WITH c DO
          realpart := a.realpart*b.realpart - a.imagpart*b.imagpart;
          imagpart := a.realpart*b.imagpart + b.realpart*a.imagpart
    PROCEDURE conjugate (a : complex;
                         VAR b : complex);
      { b := a* }
     BEGIN   { conjugate }
       WITH b DO
          realpart := a.realpart;
          imagpart := -a.imagpart
    PROCEDURE forwardfft (VAR data : dataarraytype;
                          complexpoints : integer);

      { The basic FFT is a recursive routine that basically works as
       1)  The FFT is a linear operator, so the FFT of a sum is simply
       .   the sum of the FFTs of each addend.
       2)  The FFT of a time series shifted in time is the FFT of the
       .   unshifted series adjusted by a twiddle factor which looks
       .   like a (complex) root of 1 (an nth root of unity).
       3)  Consider N points, equally spaced in time, for which you
       .   want an FFT.  Start by splitting the series into odd and
       .   even samples, giving you two series with N/2 points,
       .   equally spaced, but with the second series delayed in time
       .   by one sample.  Take the FFT of each series.  Using property
       .   2), adjust the FFT of the second series for the time delay.
       .   Now using property 1), since the original N points is simply
       .   the sum of the two N/2 series, the FFT we want is simply the
       .   sum of the FFTs of the two sub-series (with the adjustment
       .   in the second for the time delay).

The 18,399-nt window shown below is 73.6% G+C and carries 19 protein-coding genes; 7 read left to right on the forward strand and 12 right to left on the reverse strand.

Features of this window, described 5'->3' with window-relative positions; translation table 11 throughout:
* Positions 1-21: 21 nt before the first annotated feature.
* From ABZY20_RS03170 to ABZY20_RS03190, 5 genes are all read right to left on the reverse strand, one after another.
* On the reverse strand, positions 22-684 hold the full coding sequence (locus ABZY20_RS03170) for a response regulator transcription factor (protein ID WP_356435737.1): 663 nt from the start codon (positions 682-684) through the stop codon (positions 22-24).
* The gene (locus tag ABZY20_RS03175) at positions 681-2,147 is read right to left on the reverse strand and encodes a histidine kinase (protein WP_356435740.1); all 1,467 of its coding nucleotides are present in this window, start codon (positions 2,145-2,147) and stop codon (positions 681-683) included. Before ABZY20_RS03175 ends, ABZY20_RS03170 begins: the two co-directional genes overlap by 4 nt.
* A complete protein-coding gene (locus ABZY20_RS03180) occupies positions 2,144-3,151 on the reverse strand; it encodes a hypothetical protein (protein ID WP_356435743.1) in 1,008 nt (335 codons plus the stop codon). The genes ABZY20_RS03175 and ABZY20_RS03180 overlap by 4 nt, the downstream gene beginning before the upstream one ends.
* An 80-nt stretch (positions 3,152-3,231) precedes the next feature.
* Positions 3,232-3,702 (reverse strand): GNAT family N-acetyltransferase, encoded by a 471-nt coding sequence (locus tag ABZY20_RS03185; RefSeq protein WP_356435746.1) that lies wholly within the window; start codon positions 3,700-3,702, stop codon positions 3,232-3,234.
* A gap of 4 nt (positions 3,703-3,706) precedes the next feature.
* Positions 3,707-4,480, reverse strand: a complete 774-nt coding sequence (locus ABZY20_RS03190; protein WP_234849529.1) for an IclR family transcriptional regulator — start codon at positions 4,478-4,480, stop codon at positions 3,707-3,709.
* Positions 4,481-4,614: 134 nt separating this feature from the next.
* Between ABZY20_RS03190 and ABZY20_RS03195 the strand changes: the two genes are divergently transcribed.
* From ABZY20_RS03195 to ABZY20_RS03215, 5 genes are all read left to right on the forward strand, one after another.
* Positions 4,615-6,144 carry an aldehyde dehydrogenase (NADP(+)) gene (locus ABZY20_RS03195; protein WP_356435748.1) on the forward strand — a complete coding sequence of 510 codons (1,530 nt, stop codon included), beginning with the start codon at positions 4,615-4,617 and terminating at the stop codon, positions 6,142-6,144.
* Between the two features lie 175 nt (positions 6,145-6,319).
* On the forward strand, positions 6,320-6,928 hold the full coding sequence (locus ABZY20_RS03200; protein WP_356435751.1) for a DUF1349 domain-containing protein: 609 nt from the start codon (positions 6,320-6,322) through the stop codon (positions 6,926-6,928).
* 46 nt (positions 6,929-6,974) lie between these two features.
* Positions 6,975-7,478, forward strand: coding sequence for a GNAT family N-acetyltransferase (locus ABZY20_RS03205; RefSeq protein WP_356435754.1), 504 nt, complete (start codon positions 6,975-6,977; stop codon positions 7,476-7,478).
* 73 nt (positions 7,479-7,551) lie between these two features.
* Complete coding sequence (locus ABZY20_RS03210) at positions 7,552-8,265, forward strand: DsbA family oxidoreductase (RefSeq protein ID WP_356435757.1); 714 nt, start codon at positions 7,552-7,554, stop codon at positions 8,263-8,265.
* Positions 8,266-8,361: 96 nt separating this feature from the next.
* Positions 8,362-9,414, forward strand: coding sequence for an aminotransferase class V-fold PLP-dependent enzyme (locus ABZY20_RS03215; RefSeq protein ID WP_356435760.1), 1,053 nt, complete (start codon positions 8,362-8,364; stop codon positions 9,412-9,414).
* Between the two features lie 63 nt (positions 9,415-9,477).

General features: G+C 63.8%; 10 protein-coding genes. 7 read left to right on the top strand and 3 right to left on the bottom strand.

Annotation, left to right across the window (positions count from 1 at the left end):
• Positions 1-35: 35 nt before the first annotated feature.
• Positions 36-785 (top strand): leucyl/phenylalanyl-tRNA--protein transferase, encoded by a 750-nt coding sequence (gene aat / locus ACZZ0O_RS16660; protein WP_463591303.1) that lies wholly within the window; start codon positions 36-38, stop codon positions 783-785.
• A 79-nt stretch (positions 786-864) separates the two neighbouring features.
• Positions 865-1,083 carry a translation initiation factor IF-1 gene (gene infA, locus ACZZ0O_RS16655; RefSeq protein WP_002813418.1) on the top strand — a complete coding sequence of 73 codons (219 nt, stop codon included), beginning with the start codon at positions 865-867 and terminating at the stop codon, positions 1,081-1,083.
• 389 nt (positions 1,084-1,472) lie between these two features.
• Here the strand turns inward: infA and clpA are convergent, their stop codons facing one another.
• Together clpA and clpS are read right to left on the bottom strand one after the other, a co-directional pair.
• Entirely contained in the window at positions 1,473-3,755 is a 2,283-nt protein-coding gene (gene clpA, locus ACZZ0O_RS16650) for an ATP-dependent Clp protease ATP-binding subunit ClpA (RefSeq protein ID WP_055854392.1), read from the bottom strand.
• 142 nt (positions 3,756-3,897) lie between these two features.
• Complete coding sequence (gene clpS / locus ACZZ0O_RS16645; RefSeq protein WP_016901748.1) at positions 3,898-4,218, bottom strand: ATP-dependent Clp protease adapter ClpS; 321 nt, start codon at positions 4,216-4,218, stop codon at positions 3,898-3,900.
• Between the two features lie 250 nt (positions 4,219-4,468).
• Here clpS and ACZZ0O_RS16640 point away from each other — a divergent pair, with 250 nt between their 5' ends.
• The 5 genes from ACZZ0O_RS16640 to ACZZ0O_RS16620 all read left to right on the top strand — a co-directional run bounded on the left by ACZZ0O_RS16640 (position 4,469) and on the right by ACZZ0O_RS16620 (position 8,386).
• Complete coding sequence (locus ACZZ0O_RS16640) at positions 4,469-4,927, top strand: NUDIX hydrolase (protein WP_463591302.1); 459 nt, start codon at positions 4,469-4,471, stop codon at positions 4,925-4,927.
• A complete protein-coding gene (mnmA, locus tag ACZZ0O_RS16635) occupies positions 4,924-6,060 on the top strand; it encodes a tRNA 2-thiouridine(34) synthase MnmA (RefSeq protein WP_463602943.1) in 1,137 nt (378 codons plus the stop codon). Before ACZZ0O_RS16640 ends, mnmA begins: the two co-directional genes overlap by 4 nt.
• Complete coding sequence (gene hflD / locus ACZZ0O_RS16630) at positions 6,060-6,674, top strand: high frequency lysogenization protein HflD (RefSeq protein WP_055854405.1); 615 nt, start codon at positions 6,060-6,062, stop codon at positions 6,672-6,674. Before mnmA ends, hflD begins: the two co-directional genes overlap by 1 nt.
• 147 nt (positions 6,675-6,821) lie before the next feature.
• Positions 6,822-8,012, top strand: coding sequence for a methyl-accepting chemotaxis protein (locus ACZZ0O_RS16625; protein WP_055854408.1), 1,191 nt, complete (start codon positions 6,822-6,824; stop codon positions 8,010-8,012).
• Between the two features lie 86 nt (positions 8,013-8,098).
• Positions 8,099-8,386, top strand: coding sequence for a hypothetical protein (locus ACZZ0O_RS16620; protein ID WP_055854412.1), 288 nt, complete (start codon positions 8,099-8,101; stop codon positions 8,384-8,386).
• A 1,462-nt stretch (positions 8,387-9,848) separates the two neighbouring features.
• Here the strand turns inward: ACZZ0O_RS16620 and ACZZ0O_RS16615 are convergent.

4)  This is essentially a recursive definition.  To do an N-point
       .   FFT, do two N/2 point FFTs and combine the answers.  All we
       .   need to stop the recursion is to know how to do a 2-point
       .   FFT: if a and b are the two (complex) input points, the
       .   two-point FFT equations are A := a+b; B := a-b.
       5)  The FFT is rarely coded in its fully-recursive form.  It
       .   turns out to be fairly simple to "unroll" the recursion and
       .   reorder it a bit, which simplifies the computation of the
       .   roots-of-unity complex twiddle factors.  The only drawback
       .   is that the output array ends up scrambled -- if the array
       .   indices are represented as going from 0 to M-1, then if one
       .   represents the array index as a binary number, one needs to
       .   bit-reverse the number to get the proper place in the array.
       .   Thus, the next step is to swap values by bit-reversing the
       .   indices.
       6)  There are numerous references on the FFT.  A reasonable one
       .   is "Numerical Recipes" by Press et al., Cambridge University
       .   Press, which I believe exists in several language flavors. }
      twopi = 6.2831853;
      PROCEDURE docomplextransform;
        partitionsize, halfsize, offset,